Before Fifth Wall, Wallace was an entrepreneur himself, cofounding Identified (acquired by Workday) and Cabify, a huge ridesharing service in Latin America. He was also an angel investor, with investments in Bonobos, Dollar Shave Club, Lyft, and SpaceX, to name a few.
The TL;dr version on Wallace is that he’s been around the block in the tech world plenty of times, and has experience across a variety of sectors. There’s lots to learn here.
Assaf Wand is cofounder and CEO of Hippo, a home insurance provider for the digital age. Wand is also a serial entrepreneur, founding a company that designed and developed consumer products called Sabi. It was acquired in 2015.
Interestingly, Wand has also worn the hat of an investor, serving as strategic investor for Intel Capital and also spending time at McKinsey as a consultant.
Hippo has raised more than $700 million from investors that include Bond, Felicis, Comcast and Horizons.
Wallace invested in Hippo’s Series B round, and we’re anxious to hear why Wand and Wallace chose each other, how they work together today, and what advice they have for founders looking to raise capital and scale their businesses.
The episode goes down at noon PT/3pm ET on April 21 and is free to all who want to check it out live. On-demand access to the content is reserved for Extra Crunch members only. Register to come hang out with us here.
imToken, the blockchain tech startup and crypto wallet developer, announced today it has raised $30 million in Series B funding led by Qiming Venture Partners. Participants included returning investor IDG Capital, and new backers Breyer Capital, HashKey, Signum Capital, Longling Capital, SNZ and Liang Xinjun, the co-founder of Fosun International.
Founded in 2016, the startup’s last funding announcement was for its $10 million Series A, led by IDG, in May 2018. imToken says its wallet for Ethereum, Bitcoin and other cryptocurrencies now has 12 million users and over $50 billion in assets are currently stored on its platform, with total transaction value exceeding $500 billion.
The company was launched in Hangzhou, China, before moving to it current headquarters to Singapore, and about 70% of its users are in mainland China, followed by markets including South Korea, the United States and Southeast Asia.
imToken will use its latest funding to build features for “imToken 3.0.” This will include keyless accounts, account recovery and and a suite of decentralized finance services. It also plans to expand its research arm for blockchain technology, called imToken Labs and open offices in more countries. It currently has a team of 78 people, based in mainland China, the United States and Singapore, and expects to increase its headcount to 100 this year.
In a press statement, Qiming Venture Partners founding managing partner Duane Kuang said, “In the next ten to twenty years, blockchain will revolutionize the financial industry on a global scale. We believe that imToken is riding this trend, and has strongly positioned itself in the market.”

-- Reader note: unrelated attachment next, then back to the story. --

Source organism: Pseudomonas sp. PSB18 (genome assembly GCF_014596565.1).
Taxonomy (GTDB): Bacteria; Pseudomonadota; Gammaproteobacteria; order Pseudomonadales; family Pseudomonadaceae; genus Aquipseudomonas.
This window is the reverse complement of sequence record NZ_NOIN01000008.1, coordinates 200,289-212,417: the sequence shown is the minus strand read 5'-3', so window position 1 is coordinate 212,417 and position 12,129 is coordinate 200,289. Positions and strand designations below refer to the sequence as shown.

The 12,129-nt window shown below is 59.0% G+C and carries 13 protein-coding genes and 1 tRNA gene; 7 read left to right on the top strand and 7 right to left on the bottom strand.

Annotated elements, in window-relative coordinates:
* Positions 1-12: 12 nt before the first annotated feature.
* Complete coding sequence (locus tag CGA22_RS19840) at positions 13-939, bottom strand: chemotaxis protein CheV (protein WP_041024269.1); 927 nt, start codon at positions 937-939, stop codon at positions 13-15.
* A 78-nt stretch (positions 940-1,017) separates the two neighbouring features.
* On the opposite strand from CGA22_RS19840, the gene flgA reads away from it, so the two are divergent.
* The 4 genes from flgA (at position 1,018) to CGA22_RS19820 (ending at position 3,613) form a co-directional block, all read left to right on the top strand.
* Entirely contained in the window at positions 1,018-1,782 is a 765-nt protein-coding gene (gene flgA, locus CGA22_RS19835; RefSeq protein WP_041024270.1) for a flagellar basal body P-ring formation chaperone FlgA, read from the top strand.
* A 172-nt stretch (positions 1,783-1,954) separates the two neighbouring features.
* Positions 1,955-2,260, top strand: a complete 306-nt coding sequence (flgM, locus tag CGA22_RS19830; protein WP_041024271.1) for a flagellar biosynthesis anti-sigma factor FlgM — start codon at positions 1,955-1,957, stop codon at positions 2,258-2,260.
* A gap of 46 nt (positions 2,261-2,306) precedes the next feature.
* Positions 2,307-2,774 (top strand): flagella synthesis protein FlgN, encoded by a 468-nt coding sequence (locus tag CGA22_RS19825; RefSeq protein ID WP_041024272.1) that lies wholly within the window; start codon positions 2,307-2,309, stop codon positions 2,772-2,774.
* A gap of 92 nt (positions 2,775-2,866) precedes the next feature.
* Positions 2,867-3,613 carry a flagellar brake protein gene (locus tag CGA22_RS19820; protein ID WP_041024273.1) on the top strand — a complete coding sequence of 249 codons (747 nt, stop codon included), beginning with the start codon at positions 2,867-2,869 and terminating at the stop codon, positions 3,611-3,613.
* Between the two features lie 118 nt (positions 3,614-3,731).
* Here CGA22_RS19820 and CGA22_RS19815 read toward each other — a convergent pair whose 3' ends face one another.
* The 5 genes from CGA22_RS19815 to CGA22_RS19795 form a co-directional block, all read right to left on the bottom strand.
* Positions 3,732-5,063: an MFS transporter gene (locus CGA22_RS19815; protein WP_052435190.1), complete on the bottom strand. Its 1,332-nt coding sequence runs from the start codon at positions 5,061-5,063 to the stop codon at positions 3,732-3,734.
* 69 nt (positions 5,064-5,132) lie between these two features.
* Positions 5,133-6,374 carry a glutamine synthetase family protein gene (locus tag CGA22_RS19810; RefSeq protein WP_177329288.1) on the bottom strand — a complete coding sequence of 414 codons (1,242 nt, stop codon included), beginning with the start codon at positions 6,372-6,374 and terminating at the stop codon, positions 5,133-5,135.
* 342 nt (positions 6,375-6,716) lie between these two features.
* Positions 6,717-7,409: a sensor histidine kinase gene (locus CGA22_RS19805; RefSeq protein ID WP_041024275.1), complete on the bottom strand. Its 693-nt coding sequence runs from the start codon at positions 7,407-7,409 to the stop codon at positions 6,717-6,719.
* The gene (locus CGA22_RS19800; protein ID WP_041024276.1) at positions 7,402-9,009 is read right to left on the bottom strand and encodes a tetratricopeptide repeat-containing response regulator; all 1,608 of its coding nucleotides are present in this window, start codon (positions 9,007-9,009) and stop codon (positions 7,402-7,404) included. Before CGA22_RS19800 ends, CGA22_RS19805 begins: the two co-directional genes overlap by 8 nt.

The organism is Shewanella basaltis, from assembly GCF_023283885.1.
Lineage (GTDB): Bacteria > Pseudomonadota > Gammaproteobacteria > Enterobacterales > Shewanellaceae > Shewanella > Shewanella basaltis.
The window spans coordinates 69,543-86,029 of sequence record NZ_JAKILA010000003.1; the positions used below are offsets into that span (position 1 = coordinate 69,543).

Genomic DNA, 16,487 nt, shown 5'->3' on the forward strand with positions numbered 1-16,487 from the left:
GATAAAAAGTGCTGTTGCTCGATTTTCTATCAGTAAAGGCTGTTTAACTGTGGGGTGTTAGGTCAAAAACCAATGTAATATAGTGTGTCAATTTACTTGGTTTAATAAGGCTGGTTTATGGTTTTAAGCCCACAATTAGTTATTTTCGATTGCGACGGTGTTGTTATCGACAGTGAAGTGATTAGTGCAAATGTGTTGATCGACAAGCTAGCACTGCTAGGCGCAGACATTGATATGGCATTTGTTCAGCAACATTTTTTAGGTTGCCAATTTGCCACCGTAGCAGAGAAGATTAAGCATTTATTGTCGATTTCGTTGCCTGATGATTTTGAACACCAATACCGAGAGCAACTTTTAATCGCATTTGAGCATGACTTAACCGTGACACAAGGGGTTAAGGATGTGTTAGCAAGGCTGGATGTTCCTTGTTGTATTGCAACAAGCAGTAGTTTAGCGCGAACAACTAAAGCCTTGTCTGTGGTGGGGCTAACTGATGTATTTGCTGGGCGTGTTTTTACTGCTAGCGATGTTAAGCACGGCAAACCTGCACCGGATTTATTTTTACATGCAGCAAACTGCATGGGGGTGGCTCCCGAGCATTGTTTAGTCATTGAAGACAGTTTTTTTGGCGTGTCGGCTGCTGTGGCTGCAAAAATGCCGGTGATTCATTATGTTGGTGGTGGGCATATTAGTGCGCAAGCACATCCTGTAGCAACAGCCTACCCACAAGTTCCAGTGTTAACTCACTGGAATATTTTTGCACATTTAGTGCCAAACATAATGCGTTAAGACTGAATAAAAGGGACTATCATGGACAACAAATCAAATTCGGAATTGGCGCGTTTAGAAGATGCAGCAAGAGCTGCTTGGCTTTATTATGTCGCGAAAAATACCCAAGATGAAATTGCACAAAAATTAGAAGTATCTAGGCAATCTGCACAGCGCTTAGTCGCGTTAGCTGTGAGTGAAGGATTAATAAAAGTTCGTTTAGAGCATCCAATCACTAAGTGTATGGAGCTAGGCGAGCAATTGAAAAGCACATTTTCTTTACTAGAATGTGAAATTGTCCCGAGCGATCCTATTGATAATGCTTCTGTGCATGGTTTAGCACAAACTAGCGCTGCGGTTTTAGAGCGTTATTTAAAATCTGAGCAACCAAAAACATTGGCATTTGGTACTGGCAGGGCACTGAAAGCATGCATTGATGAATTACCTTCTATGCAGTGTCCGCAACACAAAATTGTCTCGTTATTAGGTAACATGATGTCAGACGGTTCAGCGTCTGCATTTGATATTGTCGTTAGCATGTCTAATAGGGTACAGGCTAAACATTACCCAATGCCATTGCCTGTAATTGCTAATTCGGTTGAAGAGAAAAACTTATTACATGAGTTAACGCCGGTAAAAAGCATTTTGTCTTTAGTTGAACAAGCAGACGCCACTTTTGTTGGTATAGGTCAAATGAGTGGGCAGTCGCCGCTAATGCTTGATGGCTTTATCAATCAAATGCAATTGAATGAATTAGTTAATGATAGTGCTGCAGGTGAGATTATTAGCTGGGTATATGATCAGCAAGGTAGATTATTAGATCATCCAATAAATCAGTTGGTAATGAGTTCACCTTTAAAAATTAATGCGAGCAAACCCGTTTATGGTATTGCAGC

When the world shifted toward virtual one year ago, one service in particular saw heated demand: remote online notarization.
The ability to get a document notarized without leaving one’s home suddenly became more of a necessity than a luxury. Pat Kinsel, founder and CEO of Boston-based Notarize, worked to get appropriate legislation passed across the country to make it possible for more people in more states to get documents notarized digitally.
That hard work has paid off. Today, Notarize has announced $130 million in Series D funding led by fintech-focused VC firm Canapi Ventures after experiencing 600% year over year revenue growth. The round values Notarize at $760 million, which is triple its valuation at the time of its $35 million Series C in March of 2020. This latest round is larger than the sum of all of the company’s previous rounds to date, and brings Notarize’s total raised to $213 million since its 2015 inception.
A slew of other investors participated in the round, including Alphabet’s independent growth fund CapitalG, Citi Ventures, Wells Fargo, True Bridge Capital Partners and existing backers Camber Creek, Ludlow Ventures, NAR’s Second Century Ventures, and Fifth Wall Ventures.
Notarize insists that it “isn’t just a notary company.” Rather, Canapi Ventures Partner Neil Underwood described it as the ‘last mile’ of businesses (such as iBuyers, for example).
The company has also evolved to “also bring trust and identity verification” into those businesses’ processes.
Over the past year, Notarize has seen a massive increase in transactions and inked new partnerships with companies such as Adobe, Dropbox, Stripe and Zillow Group, among others. It’s seen big spikes in demand from the real estate, financial services, retail and automotive sectors.
“In 2020, the world rushed to digitize. Online commerce ballooned, and businesses in almost every industry needed to transition to digital basically overnight so they could continue uninterrupted,” Kinsel said. “Notarize was there to help them safely close these deals with trust and convenience.”
The company plans to use its new capital to expand its platform and product and scale “to serve enterprises of all sizes.” It also plans to double down on hiring in the next year.